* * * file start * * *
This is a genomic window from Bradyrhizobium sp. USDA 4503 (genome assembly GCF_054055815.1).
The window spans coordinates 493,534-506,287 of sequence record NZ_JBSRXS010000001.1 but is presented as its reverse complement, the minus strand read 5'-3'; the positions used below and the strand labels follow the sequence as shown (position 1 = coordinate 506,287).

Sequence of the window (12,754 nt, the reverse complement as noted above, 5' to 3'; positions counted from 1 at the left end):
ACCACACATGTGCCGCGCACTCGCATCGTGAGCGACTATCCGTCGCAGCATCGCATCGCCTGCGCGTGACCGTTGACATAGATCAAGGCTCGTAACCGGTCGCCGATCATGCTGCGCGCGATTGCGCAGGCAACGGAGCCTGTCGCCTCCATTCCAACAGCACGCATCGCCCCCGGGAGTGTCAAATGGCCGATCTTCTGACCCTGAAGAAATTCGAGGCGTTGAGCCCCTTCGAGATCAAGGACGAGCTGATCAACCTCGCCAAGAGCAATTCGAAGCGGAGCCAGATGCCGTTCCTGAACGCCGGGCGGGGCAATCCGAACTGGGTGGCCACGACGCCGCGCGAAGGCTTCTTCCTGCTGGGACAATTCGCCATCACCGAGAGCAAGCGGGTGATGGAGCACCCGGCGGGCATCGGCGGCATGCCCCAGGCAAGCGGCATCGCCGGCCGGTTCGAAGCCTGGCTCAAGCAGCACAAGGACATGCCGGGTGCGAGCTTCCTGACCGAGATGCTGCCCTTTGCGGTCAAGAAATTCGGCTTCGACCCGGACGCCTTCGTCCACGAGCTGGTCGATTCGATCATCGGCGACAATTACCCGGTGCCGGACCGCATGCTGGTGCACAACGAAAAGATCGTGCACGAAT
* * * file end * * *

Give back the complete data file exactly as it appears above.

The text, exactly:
This is a genomic window from Bradyrhizobium sp. USDA 4503 (genome assembly GCF_054055815.1).
The window spans coordinates 493,534-506,287 of sequence record NZ_JBSRXS010000001.1 but is presented as its reverse complement, the minus strand read 5'-3'; the positions used below and the strand labels follow the sequence as shown (position 1 = coordinate 506,287).

Sequence of the window (12,754 nt, the reverse complement as noted above, 5' to 3'; positions counted from 1 at the left end):
ACCACACATGTGCCGCGCACTCGCATCGTGAGCGACTATCCGTCGCAGCATCGCATCGCCTGCGCGTGACCGTTGACATAGATCAAGGCTCGTAACCGGTCGCCGATCATGCTGCGCGCGATTGCGCAGGCAACGGAGCCTGTCGCCTCCATTCCAACAGCACGCATCGCCCCCGGGAGTGTCAAATGGCCGATCTTCTGACCCTGAAGAAATTCGAGGCGTTGAGCCCCTTCGAGATCAAGGACGAGCTGATCAACCTCGCCAAGAGCAATTCGAAGCGGAGCCAGATGCCGTTCCTGAACGCCGGGCGGGGCAATCCGAACTGGGTGGCCACGACGCCGCGCGAAGGCTTCTTCCTGCTGGGACAATTCGCCATCACCGAGAGCAAGCGGGTGATGGAGCACCCGGCGGGCATCGGCGGCATGCCCCAGGCAAGCGGCATCGCCGGCCGGTTCGAAGCCTGGCTCAAGCAGCACAAGGACATGCCGGGTGCGAGCTTCCTGACCGAGATGCTGCCCTTTGCGGTCAAGAAATTCGGCTTCGACCCGGACGCCTTCGTCCACGAGCTGGTCGATTCGATCATCGGCGACAATTACCCGGTGCCGGACCGCATGCTGGTGCACAACGAAAAGATCGTGCACGAAT